I have a New Year’s resolution. It is somewhat daunting yet completely within my capability and will give me a sense of accomplishment and enrichment should I complete it.
I plan to learn a poem by heart.
I decided this on the day before New Year’s eve. My in-laws had left a day earlier and even though I had lots of work to do before the neighborhood New Year’s Eve partyI gave myself the morning off. I let the kids play video games in the family room, something they hadn’t done for over a week while their grandparents occupied the space, while I stayed in my pj’s and took to my bedroom like a moody teenager. Lounging in bed I listened to old cassettes of a music project of mine from the late 80’s and read poems out of college text books. It was self-indulgent time travel, yet it felt rejuvenating and necessary. It reminded me how good poetry is for my soul. That’s when I decided I was done with all the usual self-improvement resolutions.
Obviously the desire to eat better, exercise more, work smarter not harder, all while learning to love yourself for who you truly are, doesn’t work out for most people. If it did, the internet wouldn’t explode each January 1st with articles on how to make this year the year to keep your New Year’s Resolutions, not to mention the crazy lists about the 7 Surprising Ways You’re Sabotaging Your Diet And Self-Esteem By Reading All These Lists About How You’re Doing Everything Wrong. I don’t have the energy to think about all the things I’m doing wrong while trying to become a better person who accepts herself. I think I’ll just live with my foibles, learn a poem and move on.
So then the question becomes – which poem do I learn? I do have a few poems in my repertoire – easy, short poems by W.B. Yeats and Emily Dickinson as well as the very first poem I ever committed to memory, a catchy verse from Kate Greenaway’s Under the Window . I haven’t worked too hard at memorizing big chunks of words since my college days, so there’s an inclination to keep it short and sweet, but I want it to be meaningful which brings me to a recent confluence of events:
Back in November, my friend, Nate, who was expecting his third son (born on December 31st 2013 – Congrats Nate and Rose!), told me he and his wife had decided to name the child Eliot after T.S. Eliot. After learning this I felt the pull to re-read “The Love Song of J. Alfred Prufrock”, and so headed down to the family room to find my old copy of The Wasteland and other Poems. I was barely there for 5 minutes before my kids appeared and asked what I was doing. My husband, worried he was missing out on a party, showed up soon after. I explained I was reading poetry and then without offering anyone a chance to escape, opened the book and began, “Let us go then, you and I . . .”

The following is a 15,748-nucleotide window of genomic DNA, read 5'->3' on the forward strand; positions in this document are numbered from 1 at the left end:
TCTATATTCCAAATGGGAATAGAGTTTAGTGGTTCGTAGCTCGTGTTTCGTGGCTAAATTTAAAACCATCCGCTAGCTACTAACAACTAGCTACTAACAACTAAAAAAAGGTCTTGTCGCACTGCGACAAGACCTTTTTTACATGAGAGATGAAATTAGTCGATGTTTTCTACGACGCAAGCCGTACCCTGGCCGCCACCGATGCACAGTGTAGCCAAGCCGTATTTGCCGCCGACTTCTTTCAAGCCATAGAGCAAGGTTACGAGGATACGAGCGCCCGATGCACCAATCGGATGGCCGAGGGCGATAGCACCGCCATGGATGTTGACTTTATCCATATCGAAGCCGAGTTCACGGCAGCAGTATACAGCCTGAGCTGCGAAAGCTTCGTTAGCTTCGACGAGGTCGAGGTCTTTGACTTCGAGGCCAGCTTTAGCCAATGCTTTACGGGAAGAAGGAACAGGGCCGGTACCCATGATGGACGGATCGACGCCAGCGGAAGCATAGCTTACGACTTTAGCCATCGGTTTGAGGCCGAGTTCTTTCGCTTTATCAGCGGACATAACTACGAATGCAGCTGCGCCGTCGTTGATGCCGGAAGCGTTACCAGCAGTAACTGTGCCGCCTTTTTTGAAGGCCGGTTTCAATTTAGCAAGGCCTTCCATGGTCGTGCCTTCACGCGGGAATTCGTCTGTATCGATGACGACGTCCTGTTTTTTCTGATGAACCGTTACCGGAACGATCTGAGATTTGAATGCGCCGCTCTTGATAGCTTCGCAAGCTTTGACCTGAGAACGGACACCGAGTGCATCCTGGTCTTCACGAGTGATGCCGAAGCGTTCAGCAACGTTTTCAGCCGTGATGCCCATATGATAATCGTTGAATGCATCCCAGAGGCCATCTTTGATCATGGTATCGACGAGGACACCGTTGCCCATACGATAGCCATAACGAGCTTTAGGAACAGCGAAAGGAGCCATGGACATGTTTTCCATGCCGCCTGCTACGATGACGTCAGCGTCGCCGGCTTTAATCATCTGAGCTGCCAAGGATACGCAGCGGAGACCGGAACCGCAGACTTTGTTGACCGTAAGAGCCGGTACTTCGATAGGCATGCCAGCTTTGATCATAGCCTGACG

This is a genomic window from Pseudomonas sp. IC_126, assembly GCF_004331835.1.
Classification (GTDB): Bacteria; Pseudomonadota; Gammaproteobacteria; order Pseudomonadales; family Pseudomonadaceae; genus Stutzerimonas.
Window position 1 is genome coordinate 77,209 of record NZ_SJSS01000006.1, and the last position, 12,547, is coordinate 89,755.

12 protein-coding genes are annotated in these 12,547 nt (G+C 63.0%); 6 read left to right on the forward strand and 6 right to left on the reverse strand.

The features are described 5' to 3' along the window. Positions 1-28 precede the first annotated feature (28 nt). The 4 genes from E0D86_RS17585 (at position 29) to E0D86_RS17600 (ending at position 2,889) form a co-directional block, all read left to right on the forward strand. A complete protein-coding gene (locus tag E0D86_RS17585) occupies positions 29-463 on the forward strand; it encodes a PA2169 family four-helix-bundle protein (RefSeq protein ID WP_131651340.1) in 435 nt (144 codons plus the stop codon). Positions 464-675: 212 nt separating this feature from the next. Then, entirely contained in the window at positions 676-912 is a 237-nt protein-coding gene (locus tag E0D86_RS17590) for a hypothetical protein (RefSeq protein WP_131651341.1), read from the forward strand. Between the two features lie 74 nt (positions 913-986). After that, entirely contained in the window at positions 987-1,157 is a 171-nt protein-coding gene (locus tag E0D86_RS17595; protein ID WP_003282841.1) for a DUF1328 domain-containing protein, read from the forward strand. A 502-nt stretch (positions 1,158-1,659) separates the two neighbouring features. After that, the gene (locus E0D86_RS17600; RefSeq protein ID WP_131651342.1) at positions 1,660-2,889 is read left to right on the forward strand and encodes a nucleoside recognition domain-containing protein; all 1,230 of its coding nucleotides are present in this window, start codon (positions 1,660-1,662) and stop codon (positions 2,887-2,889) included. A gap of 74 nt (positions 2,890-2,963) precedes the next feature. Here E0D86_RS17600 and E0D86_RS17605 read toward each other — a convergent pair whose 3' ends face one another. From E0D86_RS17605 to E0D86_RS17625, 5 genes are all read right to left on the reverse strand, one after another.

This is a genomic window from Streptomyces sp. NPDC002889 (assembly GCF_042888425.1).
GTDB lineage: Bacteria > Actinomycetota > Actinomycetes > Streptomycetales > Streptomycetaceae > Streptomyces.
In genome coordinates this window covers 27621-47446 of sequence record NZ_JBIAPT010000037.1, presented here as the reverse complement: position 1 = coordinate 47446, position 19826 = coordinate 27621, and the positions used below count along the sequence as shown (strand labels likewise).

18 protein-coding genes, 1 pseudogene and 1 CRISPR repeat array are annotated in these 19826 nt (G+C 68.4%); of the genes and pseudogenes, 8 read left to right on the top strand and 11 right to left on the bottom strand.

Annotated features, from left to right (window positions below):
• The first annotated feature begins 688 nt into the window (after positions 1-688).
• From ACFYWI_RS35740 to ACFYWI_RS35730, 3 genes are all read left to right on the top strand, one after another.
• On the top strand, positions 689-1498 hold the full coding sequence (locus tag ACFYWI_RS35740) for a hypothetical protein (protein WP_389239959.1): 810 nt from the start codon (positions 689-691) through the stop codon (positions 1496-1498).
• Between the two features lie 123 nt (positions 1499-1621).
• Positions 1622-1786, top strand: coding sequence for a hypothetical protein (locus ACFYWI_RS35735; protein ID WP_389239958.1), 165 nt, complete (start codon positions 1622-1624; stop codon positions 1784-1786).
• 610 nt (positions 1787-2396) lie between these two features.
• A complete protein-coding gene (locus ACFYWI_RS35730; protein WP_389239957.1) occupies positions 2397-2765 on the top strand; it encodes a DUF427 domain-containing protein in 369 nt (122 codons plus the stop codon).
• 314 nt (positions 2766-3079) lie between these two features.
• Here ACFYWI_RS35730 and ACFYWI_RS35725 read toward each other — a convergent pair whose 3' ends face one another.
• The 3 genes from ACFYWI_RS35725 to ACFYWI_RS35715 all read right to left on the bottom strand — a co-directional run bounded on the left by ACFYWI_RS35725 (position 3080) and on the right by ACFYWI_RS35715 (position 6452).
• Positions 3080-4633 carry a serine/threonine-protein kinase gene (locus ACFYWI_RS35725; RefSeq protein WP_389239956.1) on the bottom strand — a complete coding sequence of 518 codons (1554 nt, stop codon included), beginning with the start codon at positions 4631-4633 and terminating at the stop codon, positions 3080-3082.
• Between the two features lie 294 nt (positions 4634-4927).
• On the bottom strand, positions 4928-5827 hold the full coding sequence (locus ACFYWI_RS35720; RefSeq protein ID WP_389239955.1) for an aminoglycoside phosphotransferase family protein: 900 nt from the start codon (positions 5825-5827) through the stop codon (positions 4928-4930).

Both boys listened to the entire poem without interruption which I found amazing because while my inner voice reads the poem with the proper measured tone and inflections, the reading my real voice gave left a lot to be desired. When I finished, my youngest son asked to hear more poetry. My eldest son seemed lost in thought.
“If you memorize passages of this poem and quote the right parts at the right time,“ I told my oldest son, “There are people who will be very impressed and think good things about you.”
“Really,” he asked.
“Yep, especially that part about the mermaids, “my husband chimed in, “Everyone loves that part about the mermaids.” (It’s true. Many, many years ago, back in the 1990’s, a friend sent me a handmade postcard with mermaids on the front. On the back she had written “Actually, I do think they are singing to you.” It was so touching that I have kept it, even though she has long since gone out of my life.)
My husband then put a record on the turntable and we sat there listening to music and, at least in my case, thinking about poetry. It was one of those rare picture-perfect moments when your kids behave exactly like you imagined your kids would behave, before you actually had kids. It gave me yet another reason to appreciate “The Love Song of J. Alfred Prufrock.”
My younger self always appreciated the poem because by my humble interpretation, it touches on human frailty and failure, mortality and missed connections, all wrapped in the yearning for something greater that will never transpire. It’s beautiful and timeless and I know small sections of it already, but it would be wonderful to have it all committed to memory.
And so, this year instead of resolving to take up the 7 habits of highly effective people, or eat only the 5 foods that will melt my belly fat, or try 10 tricks that will cut my workout time in half, I resolve to learn “The Love Song of J. Alfred Prufrock.” It doesn’t mean I can’t or won’t try other things, it simply means I am to making poetry a priority for my mind, body and soul. After all, learning poetry by heart is the number one purest and safest way to ingest art and make it part of you. I think it’s a pretty good resolution.
As an aside – I’ve often wondered how many people have a poem or poems committed to memory and what those poems might be. Let me know if you do.